Charity calls for restrictions on junk food promotions

Junk food fears web

A survey has found that more than half of parents feel multi-buy offers result in them buying more junk food than they want

4th September 2017 by Gareth Jones 0 Comments

A charity has expressed its fears about Scots’ shopping habits after it asked how multi-buy offers affect how people eat.

Cancer Research UK quizzed 1,307 Scottish adults on their attitudes towards purchasing junk food.

Researchers found 89% of parents believed supermarket promotions impacted what they buy.

Almost 57% of parents said promotions led them to buy more junk food than they wanted to.

The charity's Linda Bauld, who is based at the University of Stirling, said that the promotions can result in unhealthy eating habits.

She said: “These offers are persuading parents to ignore their shopping lists and buy cheap unhealthy food in large quantities.

“And if that junk food sits in our kitchen cupboards, we’re tempted to keep reaching for it, even if it’s been bought as a treat.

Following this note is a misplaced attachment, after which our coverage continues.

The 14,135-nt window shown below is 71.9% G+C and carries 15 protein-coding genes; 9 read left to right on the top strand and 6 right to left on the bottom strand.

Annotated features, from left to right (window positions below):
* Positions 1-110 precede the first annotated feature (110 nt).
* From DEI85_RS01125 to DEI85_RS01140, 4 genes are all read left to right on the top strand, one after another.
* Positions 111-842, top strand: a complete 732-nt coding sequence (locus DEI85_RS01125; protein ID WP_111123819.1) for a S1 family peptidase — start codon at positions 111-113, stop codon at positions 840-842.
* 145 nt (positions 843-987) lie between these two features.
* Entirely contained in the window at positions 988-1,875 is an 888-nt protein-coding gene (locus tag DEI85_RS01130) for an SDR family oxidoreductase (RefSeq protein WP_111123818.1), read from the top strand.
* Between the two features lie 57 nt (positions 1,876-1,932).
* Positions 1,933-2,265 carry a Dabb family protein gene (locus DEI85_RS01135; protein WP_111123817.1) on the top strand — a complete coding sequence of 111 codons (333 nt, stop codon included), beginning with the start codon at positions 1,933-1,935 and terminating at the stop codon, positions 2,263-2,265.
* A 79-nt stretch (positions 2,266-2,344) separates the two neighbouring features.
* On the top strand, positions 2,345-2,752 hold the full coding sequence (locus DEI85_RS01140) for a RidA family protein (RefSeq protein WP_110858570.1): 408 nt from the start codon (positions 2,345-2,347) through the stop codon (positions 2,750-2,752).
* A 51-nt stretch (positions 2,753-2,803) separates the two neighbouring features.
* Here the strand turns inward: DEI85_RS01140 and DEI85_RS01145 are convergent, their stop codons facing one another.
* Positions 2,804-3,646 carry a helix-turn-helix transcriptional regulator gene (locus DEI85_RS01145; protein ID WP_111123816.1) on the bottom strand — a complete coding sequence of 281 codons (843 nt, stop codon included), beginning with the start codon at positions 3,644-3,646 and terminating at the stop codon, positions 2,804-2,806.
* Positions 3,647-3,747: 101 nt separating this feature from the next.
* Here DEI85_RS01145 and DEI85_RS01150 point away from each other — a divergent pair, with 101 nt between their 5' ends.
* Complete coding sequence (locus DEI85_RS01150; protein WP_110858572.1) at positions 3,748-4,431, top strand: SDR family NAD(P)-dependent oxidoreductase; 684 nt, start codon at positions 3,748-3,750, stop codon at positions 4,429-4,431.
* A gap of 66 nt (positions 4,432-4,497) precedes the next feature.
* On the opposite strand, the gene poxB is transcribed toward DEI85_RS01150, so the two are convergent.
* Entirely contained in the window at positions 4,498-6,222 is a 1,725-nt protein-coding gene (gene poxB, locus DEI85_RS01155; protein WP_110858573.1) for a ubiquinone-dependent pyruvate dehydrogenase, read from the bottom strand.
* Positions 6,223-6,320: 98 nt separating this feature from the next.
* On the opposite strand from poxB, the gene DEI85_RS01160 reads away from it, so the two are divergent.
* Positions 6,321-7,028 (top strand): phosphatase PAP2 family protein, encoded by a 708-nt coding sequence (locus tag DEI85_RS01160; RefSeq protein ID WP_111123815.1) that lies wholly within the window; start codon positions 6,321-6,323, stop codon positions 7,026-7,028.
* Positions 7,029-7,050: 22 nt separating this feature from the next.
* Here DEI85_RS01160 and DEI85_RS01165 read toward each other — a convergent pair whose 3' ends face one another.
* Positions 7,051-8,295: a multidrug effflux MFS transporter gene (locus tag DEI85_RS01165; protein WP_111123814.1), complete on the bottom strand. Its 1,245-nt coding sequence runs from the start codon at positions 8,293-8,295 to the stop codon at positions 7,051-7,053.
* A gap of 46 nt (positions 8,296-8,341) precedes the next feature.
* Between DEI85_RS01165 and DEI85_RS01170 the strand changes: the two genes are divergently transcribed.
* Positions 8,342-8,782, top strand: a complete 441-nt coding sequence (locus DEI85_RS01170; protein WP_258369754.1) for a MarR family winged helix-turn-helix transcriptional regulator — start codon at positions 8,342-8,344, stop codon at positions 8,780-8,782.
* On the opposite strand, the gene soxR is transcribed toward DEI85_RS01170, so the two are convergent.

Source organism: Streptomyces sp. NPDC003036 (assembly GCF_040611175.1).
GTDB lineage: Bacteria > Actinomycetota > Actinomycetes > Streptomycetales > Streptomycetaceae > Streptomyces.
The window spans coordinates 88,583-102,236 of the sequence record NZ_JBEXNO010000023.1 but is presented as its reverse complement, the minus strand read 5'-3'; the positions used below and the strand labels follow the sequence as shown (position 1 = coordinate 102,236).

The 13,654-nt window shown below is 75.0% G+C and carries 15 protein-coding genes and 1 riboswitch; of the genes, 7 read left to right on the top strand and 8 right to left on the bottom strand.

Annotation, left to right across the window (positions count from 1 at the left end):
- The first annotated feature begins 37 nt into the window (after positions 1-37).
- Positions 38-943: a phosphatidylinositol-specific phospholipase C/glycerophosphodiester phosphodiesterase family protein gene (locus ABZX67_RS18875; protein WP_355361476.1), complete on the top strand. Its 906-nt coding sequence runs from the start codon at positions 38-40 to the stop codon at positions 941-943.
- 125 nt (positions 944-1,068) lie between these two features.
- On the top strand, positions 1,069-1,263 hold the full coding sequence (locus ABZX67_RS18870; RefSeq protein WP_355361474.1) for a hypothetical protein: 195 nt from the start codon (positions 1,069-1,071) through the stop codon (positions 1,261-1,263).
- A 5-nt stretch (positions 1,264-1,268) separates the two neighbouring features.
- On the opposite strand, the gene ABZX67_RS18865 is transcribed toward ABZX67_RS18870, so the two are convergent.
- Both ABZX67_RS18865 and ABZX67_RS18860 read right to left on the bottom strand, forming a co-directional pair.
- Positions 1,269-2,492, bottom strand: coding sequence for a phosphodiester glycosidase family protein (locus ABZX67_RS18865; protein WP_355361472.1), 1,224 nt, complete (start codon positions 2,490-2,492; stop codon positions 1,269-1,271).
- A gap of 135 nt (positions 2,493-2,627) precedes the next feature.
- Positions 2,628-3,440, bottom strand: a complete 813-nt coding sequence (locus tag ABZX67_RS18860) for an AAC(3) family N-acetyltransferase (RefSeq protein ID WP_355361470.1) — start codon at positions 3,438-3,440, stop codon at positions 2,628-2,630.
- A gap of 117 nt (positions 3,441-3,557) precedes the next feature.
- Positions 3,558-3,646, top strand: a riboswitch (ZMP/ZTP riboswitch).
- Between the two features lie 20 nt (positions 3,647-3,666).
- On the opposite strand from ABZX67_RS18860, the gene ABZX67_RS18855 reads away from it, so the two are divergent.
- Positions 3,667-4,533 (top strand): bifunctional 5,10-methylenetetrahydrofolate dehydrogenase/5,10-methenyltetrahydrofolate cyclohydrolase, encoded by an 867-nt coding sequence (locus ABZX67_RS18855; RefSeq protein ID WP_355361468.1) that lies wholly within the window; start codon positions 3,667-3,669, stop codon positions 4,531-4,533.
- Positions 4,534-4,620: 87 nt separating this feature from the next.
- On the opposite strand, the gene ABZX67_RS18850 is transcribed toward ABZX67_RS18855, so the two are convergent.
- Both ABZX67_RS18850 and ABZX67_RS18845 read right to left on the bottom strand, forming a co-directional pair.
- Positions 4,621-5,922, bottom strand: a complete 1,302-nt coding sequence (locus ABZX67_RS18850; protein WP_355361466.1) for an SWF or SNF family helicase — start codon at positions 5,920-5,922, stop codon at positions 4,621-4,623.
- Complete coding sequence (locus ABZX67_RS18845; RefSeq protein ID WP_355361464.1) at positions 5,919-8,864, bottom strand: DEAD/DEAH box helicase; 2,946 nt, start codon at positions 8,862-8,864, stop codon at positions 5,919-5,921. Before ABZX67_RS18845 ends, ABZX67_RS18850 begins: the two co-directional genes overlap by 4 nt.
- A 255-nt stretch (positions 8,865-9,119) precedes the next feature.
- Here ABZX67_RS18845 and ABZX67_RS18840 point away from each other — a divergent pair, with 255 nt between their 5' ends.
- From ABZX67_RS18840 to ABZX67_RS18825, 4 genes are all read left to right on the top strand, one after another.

“The consequence of this fatty and sugary food can be seen on growing waistlines across Scotland.”

The survey also revealed 71% think too much junk food is on promotion in supermarkets.

Mother-of-three Susan Shaw, 61, of Edinburgh said: “If the offers were instead focused on fruit and veg, good quality meat, fish, as well as healthy snacks, people would be encouraged to eat better because these items would be available at a good price.”

The charity has called on the Scottish Government to restrict promotions on unhealthy food.

A spokesman for the Scottish Government said: “Tackling obesity is a top priority for this government and we will consult on our new diet and obesity strategy this year.

“We are absolutely committed to reducing the deeply ingrained health inequalities which persist in Scotland and it is important we take the time to get our approach right, taking into account the views of a wide range of stakeholders.

“We continue to engage with the food and drink industry on action to offer healthier choices, including rebalancing promotions and reducing added sugar.

“We recognise the need to shift the emphasis from dealing with the consequences of a poor diet to tackling the underlying causes, which is why we have consistently called on the UK Government to ban junk food advertising before the 9pm watershed, a move we believe would greatly reduce children’s exposure to the marketing of unhealthy food and drink.”